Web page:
“I have not failed. I’ve just found 10,000 ways that won’t work.”
– Thomas A. Edison
We’ve all probably made the connection on how important it is to fail. I recently read the book, Creativity Inc, written by Ed Catmull, and Amy Wallace. The book charts the rise of Pixar, specifically detailing their process of Creativity and success. One of the things that Ed Catmull, highlights throughout the book, is the importance in learning to ‘Fail Early, and Fail Fast’.
As adults, I’m sure we all recognize that when we start something new, it’s probably going to take a few attempts before we get it right, particularly if the activity requires a set of skills that must be developed or learnt along the way. However, teaching this concept to a child can be difficult, particularly to the ones that are impatient and want to succeed on their first attempt. How do you explain to a five year old that they’re going to fail at first, and however upset they might become, they should keep trying (and keep failing) so that they can get better – they want to win, and WIN NOW!
See Also: Creativity Chit-Chat: A Parents Quick Guide to Creativity at Home
I’m not going to take a really deep dive into my feelings toward failure, and how students in our current system of schooling are not always given adequate opportunities to fail – neither am I going to talk too much about how we as parents, in our desire to ‘help’ our little ones along the way, often remove the opportunities for them to fail, because we want to see them constantly succeed. Instead, I’m going to talk about a mobile game called Mr. Jump.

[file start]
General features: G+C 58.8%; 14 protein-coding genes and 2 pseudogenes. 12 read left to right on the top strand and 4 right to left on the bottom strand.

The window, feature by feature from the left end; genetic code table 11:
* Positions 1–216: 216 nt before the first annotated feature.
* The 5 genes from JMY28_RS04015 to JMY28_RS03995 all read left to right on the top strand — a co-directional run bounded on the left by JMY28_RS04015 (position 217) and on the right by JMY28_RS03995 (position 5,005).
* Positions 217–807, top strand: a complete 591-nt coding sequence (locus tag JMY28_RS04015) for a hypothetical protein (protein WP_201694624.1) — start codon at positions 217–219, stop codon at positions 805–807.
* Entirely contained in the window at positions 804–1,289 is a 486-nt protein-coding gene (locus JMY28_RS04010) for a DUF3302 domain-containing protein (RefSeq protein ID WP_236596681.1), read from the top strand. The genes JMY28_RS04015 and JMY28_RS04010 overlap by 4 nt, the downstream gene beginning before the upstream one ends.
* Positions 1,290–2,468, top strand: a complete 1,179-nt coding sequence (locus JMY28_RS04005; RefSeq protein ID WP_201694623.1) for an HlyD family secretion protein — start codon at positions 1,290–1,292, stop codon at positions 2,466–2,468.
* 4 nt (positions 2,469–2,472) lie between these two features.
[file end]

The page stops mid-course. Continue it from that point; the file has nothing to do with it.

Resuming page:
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I think this is probably the first time that I’ve actually written about a mobile game, and that’s because I don’t find the time to play them often. However, my eldest has finally begun showing a greater interest in the iPad, and recently requested that I download Mr. Jump, after spending a day with his cousins.
Given his enthusiasm, I immediately made the purchase from the App Store, and we began playing. Oh my days – it was hard, and of course it immediately provoked annoying temper tantrums that made me want to delete the game immediately. But, then I realized that we can use video games to teach children to fail. One of the things that I noticed immediately about Mr. Jump, was that instead of losing a life after dying (failing), the screen displays the percentage of the level that the player has completed. This was fantastic, because it allowed me to show Lucas that he was making progress. As opposed to focusing on getting to the end of the level without dying, we were able to set goals, and the game assisted us with our goal setting by providing a line to indicate our best attempt. At first we just tried to get into the teens, then the twenties, and finally thirties. Each time we reached a new high I took the time to celebrate the success, and slowly the goal of our game shifted to beating our previous number, as opposed to getting to the end of the level (which is really hard!).
In-between our attempts, we discussed the concept of failure, and I used our progress as an example to how we get better, and learn after each attempt. We even began to singing one of the verses from Zootopia after obtaining a new high number
‘Birds don’t just fly, they fall down and get up’
Slowly, but surely, Lucas was discovering that it’s ok to fail, so long as he picks himself back up, and tries again.
On writing this article, I find myself thinking this is an obvious thing to discover. After all, digital games are designed to give their players the opportunity to fail. It’s how players learn, and develop the necessary skills to overcome future challenges. I think this is referred to as ‘Game Flow’ within game theory classes.
Anyway, I’m going to take this experience into teaching Lucas, how to ride his bike – wish me luck on that one! If you haven’t see it, here’s the Zootopia song.
PS. The game’s great. I’ve been sneaking off to play it myself. Just got to level two yesterday!
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